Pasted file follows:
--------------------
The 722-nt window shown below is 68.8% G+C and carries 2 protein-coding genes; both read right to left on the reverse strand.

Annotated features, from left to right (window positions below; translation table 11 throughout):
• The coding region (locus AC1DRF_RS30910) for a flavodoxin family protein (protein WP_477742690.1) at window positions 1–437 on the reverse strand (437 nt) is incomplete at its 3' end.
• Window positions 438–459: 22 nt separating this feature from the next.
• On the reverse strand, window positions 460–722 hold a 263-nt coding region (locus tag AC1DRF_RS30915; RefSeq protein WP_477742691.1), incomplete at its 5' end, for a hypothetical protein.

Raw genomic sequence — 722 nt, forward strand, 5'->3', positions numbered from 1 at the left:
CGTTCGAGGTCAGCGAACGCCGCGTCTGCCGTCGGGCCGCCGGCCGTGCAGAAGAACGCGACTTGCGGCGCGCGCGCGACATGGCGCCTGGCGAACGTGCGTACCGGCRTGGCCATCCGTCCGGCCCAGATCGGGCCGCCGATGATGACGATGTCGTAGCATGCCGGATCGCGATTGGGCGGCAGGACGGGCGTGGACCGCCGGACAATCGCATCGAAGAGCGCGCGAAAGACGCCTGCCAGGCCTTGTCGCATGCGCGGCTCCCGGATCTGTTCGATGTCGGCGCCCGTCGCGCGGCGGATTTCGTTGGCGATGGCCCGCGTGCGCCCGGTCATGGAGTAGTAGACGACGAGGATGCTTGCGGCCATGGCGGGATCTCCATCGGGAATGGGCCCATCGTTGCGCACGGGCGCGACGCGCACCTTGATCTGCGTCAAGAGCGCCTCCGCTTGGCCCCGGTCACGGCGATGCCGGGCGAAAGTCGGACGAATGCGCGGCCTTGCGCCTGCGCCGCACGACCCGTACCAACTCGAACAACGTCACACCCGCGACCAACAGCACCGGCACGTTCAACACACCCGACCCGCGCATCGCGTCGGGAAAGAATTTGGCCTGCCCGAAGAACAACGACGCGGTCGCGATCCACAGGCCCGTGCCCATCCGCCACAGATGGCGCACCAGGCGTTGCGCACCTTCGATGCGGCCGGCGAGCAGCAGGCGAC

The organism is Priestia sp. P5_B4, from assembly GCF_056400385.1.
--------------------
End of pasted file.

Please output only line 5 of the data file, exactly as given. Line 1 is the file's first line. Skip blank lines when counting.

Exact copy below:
• On the reverse strand, window positions 460–722 hold a 263-nt coding region (locus tag AC1DRF_RS30915; RefSeq protein WP_477742691.1), incomplete at its 5' end, for a hypothetical protein.